pt6aThe PT6 has enjoyed a rich and colorful history since it began production in 1963, and Pratt & Whitney is proud to celebrate the 50th anniversary of this timeless aircraft engine.  Learn more about the colorful past, pioneers who flew this engine and continuing evolution of an engine ahead of its time.  For more information on the PT6 or about aircraft maintenance, contact Covington Aircraft online or by telephone today.

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Aviation Station: Landing Equipment/Landing Gear

landing gear

Pilots use cockpit controls that receive information from the engine, like the PT-6A, for optimum ground handling of turbo prop airplanes. However, without landing equipment and gear, the plane could not be controlled on the ground at all.  Landing equipment and gear are used for takeoff, landing, and taxiing of an airplane.

Conventional Landing Gear

Planes with two wheels forward of the aircraft’s center of gravity are known as conventional landing gear.  Often seen in older aircraft, pilots must brake carefully as, without a wheel at the front of the plane, the turbo prop airplanes pitch easily.  Because the tail is free to move in any direction, planes with conventional landing gear are difficult to control when landing or taking off, even with the cockpit controls found with the PT-6A engine.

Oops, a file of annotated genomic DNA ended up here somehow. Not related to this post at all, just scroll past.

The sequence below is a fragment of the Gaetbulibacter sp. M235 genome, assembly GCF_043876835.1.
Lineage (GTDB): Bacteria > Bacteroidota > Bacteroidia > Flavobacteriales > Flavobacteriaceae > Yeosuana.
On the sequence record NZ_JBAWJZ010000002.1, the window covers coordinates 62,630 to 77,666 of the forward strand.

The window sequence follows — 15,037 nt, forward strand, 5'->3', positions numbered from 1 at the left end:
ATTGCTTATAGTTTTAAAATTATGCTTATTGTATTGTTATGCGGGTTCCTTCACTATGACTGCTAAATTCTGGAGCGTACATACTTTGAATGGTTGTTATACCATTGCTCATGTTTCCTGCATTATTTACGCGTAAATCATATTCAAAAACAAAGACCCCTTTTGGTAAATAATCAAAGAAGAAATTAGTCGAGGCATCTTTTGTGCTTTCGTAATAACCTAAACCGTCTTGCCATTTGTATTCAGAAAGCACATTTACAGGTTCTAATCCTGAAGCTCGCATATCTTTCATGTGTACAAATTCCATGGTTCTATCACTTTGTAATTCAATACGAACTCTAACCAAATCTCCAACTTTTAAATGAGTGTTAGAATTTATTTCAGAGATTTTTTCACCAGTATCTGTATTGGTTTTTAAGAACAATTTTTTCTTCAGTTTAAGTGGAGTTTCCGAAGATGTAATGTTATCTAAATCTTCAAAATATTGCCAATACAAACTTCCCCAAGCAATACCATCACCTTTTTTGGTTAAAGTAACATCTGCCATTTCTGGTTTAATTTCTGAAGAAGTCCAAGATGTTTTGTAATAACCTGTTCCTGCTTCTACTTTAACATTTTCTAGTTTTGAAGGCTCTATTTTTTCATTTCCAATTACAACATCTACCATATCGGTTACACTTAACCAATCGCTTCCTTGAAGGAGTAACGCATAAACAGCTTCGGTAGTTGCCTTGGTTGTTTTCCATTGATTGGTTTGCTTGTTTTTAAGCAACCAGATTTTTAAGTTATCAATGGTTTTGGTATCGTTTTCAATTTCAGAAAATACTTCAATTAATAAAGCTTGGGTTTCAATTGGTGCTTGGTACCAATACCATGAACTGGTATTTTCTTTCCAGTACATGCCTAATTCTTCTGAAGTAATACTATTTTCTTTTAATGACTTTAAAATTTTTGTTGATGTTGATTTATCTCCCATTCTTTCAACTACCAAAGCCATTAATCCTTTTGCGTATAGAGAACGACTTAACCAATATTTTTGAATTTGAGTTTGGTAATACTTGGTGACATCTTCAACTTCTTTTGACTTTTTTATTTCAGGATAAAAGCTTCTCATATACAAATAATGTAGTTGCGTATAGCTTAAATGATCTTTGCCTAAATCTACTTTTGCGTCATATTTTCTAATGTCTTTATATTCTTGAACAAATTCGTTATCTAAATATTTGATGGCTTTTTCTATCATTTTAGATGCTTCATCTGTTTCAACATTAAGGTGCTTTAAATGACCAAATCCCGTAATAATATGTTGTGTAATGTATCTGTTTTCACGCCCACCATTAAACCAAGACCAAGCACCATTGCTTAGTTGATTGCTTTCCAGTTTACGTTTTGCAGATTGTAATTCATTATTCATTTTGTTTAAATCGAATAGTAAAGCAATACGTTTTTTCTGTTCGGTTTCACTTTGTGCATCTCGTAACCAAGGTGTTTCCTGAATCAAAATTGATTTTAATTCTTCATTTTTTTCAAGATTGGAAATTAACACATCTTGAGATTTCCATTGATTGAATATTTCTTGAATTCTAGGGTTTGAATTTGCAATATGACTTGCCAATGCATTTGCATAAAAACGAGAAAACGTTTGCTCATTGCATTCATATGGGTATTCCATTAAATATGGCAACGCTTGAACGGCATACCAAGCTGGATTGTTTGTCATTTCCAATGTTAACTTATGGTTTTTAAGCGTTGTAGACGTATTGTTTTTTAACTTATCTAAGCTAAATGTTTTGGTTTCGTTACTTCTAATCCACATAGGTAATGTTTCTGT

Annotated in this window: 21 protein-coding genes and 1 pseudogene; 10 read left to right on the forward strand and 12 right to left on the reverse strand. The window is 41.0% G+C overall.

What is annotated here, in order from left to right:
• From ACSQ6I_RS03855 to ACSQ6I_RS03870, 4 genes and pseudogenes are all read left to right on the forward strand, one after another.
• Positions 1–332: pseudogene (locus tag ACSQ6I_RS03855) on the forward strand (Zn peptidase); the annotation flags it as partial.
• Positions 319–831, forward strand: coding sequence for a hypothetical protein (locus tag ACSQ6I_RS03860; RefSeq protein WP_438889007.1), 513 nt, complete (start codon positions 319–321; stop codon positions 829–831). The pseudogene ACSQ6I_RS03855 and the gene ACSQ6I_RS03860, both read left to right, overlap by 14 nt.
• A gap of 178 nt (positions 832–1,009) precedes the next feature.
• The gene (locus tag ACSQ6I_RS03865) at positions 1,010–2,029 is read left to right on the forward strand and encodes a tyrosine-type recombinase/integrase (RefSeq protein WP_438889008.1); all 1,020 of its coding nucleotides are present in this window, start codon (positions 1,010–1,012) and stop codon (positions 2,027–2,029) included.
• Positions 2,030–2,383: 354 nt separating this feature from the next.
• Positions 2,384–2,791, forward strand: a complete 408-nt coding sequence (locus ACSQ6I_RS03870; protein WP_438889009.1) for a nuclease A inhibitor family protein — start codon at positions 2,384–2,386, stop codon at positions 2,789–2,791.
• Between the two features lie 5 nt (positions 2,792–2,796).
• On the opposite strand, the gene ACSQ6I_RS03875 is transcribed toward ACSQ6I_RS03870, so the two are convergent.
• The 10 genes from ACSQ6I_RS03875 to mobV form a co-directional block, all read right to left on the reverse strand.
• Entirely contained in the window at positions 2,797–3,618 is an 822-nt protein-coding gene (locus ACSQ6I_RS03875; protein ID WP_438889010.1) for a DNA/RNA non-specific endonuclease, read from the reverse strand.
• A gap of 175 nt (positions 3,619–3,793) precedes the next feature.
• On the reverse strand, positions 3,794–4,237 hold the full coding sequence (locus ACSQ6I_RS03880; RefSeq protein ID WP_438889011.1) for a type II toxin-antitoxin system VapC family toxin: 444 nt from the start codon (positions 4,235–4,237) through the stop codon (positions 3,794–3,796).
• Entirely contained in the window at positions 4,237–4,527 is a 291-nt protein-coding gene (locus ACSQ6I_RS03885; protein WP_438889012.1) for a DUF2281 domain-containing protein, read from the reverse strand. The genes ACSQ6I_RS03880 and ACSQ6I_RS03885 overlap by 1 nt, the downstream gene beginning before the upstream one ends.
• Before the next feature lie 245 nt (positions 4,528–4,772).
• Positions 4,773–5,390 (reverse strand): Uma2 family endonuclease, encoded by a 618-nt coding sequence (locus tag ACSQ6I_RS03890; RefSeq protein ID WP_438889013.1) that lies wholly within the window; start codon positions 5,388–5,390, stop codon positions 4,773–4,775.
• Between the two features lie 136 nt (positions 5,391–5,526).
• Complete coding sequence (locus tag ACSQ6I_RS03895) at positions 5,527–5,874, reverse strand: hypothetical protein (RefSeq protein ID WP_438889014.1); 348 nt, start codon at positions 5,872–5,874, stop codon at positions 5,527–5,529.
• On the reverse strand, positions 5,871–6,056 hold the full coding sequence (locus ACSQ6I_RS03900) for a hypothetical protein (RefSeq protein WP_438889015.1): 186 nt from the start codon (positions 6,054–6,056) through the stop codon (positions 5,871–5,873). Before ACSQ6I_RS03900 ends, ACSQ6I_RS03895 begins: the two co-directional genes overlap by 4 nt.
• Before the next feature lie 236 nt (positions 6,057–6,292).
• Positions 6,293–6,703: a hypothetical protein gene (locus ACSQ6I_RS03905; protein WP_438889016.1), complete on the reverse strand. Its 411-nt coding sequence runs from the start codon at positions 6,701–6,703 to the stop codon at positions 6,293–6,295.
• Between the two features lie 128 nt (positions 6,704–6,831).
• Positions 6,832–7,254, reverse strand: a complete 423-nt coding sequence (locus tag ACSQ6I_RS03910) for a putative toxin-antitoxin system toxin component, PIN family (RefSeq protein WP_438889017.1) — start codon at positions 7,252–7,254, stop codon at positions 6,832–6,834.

Tricycle Landing Gear

Tricycle landing gear looks much like its name indicates, with one wheel on the nose of the plane and two main wheels.  This configuration makes the plane less likely to tip over and easier to handle on the ground.

Tandem Landing Gear

Used for very large aircraft, tandem landing gear has two sets of main landing gear, located one behind the other on the fuselage.  This allows planes with highly flexible wings to be better managed on the ground.  In some cases, small wheels are added to the tips of the wings to keep them from scraping the ground.

Cockpit Controls

Turbo prop airplanes, such as the PT-6A, often have cockpit power-plant controls for greater ground-handling capability.  Although these controls focus on propeller control, the propeller and landing gear often work in tandem, especially during takeoff and landing.   Because landing equipment and gear are a crucial part of the ground operations of any airplane, these cockpit controls found on the PT-6A play an important role in ensuring the safe takeoff and landing of turboprop airplanes.

Visit us at www.covingtonaircraft.com for more information about radial and turbine engines, such as the PT-6A.  Learn more about overhauls, maintenance and repairs, and be sure to find us on Facebook and LinkedIn.